Many a hard-rocking band has mellowed with age. It’s all part of the smooth downhill jog to the day you ask for Werther’s Originals on your rider. But for Belle And Sebastian there’s never been any softening to be done. With 1996’s second album ‘If You’re Feeling Sinister’, the band captured the hearts of a certain type of indie kid, speaking to the mopey, insecure homunculus via character songs about aspirationally dysfunctional Glaswegian proto-hipsters.
On “Nobody’s Empire,” the first track of Belle & Sebastian’s new record, Stuart Murdoch asks a simple question. “If we live by books and we live by hope / Does that make us targets for gunfire?” Murdoch’s band has been trying to answer that question since their debut album, Tigermilk. It’s just interesting he’s proposing the same question now in a time when thick-framed glasses are in vogue, Portlandia is one of the biggest shows on TV and so forth.
Seven years is how long Belle and Sebastian lead singer Stuart Murdoch was afflicted with chronic fatigue syndrome, a debilitating illness with no easy cure. You’re tired all the time, but sleep doesn’t help; you can’t hold a job down, since you don’t have the energy to be anywhere. Murdoch developed the disease as a university student, when he was old enough to fully comprehend what he’d be forgoing should his symptoms endure.
"Jump! To the beat of a party line," Stuart Murdoch sings over Pet Shop Boys-ish synths on the lead single from Belle and Sebastian's ninth LP. Like many songs here, "The Party Line" pairs vaguely political lyrics with vaguely clubby music – an unusual combination for this band, and one that doesn't always work. (See the gimmicky EDM-lite track called "Enter Sylvia Plath.") Thankfully, there are also a handful of inventive standouts like "The Book of You," where B&S shape electronic music around their strengths, rather than vice versa.
For all of the adjectives you could use to describe Glasgow sweethearts Belle & Sebastian; “twee”, “cerebral”, “brittle” perhaps, “daring” is the word that best sums up ‘Girls in Peacetime Want to Dance’. After almost 20 years through a career that’s encompassed various line-ups, enormous tours and an award-winning feature-length film, Stuart Murdoch and co have made a record that’s engineered primarily for dancing. ‘Girls in Peacetime…’ is a confusing beast.
If someone had said a year ago that Belle and Sebastian would have a Europop song called “Enter Sylvia Plath” on its new record, would you have believed it? After all, the Glaswegian indie pop group is notable in part for being so damn consistent. From Tigermilk to Write About Love, the band’s entire discography has been packed solid with batches of indie pop that deftly tread the line between smart and saccharine. While they’ve experienced marginal dips in quality, namely Storytelling and arguably Write About Love, the band can always be trusted to deliver strong melodies and clever, introverted lyrics.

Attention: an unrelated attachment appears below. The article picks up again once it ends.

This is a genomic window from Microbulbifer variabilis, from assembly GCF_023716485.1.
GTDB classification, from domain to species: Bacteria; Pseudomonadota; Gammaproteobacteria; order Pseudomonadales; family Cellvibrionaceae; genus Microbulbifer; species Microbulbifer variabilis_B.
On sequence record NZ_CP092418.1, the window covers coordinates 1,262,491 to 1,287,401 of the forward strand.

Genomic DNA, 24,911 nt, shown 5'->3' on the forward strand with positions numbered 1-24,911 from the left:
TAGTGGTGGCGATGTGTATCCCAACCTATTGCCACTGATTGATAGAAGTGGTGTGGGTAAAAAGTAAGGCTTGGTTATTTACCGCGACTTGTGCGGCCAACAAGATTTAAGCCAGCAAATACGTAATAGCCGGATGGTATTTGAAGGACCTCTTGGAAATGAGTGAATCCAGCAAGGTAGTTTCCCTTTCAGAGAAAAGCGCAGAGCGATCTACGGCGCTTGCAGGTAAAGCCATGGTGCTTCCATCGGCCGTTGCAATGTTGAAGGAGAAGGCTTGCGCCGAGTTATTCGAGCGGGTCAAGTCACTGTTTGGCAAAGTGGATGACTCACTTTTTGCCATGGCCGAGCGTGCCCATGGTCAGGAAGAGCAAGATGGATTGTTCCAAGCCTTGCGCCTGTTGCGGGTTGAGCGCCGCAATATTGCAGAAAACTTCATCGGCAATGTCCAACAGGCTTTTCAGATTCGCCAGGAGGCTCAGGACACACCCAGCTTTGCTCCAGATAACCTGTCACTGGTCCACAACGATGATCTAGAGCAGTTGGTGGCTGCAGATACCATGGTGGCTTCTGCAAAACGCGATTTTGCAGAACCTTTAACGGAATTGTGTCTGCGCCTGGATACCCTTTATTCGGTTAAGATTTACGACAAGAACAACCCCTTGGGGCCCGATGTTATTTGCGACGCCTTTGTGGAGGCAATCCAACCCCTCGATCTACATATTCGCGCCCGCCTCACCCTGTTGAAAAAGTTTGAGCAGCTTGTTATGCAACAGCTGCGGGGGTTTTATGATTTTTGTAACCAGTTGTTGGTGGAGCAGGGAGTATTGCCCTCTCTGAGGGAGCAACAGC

Review Summary: The Be Here Now of twee.Although its origin has been debated, the term “the Disease of More” is generally considered to have been coined by noted Los Angeles Lakers/New York Knicks coach and current Miami Heat Sith Lord Pat Riley in his 1988 non-fiction bestseller Showtime. Riley was using the phrase to discuss the problems that crop up in a team attempting to follow a championship year – in his case, the 1980-81 Lakers – with equal success. The problem with reaching the pinnacle of basketball for that supremely talented team, Riley found, was that everyone wanted a greater slice of the pie: more run, more shots, more money.
Of the many acts quietly hammering away in the shadow of the alternative revolution in the ’90s, Belle & Sebastian wasn’t a strong contender for longest-lived. An apparent shunning of careerist game-playing—press interviews, world tours, exposure of any kind—was part of the group’s appeal. Its discography painted a picture of musicians preoccupied with wasted or hidden potential: “Expectations,” “Judy And The Dream Of Horses,” “It Could Have Been A Brilliant Career”—all songs about people hiding their lights under a bushel, either intentionally or unintentionally.
Listening to the latest Belle and Sebastian album is a bit like watching the band perform. Twenty years ago that line would not read as a compliment. The Scottish pop group started out as a loose collective of musicians with a reputation as an unreliable live act. Nine albums later, they project an easy confidence no matter how expansive or ambitious the arrangement.
More than any other band I can think of, Belle & Sebastian have the kind of back catalogue that you can divide very neatly into two halves. The former period, running from their inception in January 1996 to their eventual signing to Rough Trade in the early noughties - not too long after the departures of Stuart David and Isobel Campbell - is widely considered to represent their vintage years; they turned out three masterly records in a row in Tigermilk, If You’re Feeling Sinister and The Boy with the Arab Strap, and - in a lovely nod to a bygone era - exclusively released non-album singles. The collection of EPs and singles they put out between 1996 and 2001, Push Barman to Open Old Wounds, is one of the greatest compilations of non-album material in recent history - “Legal Man”, “Lazy Line Painter Jane”, “Dog on Wheels”, “Photo Jenny” and “La Pastie de la Bourgeoisie” just a handful of the many stone-cold classics across the two discs.
Winter semester is upon us, and it makes a certain amount of sense that Portland, Ore., folk rock band the Decemberists and Scottish folk-rock-disco balladeers Belle & Sebastian would issue new musical texts on the same Tuesday in January. Both acts have survived first-blush crushes and sophomore ….
opinion byZACHARY BERNSTEIN < @znbernstein > The title of Scottish sextet Belle and Sebastian’s ninth LP, Girls in Peacetime Want to Dance, is a quietly loaded statement. In the last half-decade, EDM staged a coup d’etat on the airwaves while pop and hip-hop went back to the discotheque. The Dance Dance Revolution has accordingly transcended its celebratory role and shifted gears to delirious escapism.
It's a risky business being Belle & Sebastian. In the 90s they blew my tiny little indie-loving brains out; like a few short sentences in a love letter, a brush of lips against a forehead. Now couple that with wistful melodies and a nascent narrative, and you've landed in a lumpy goo of indie pop. Belle & Sebastian managed to chuck banana peels onto the pathways of conservative taste.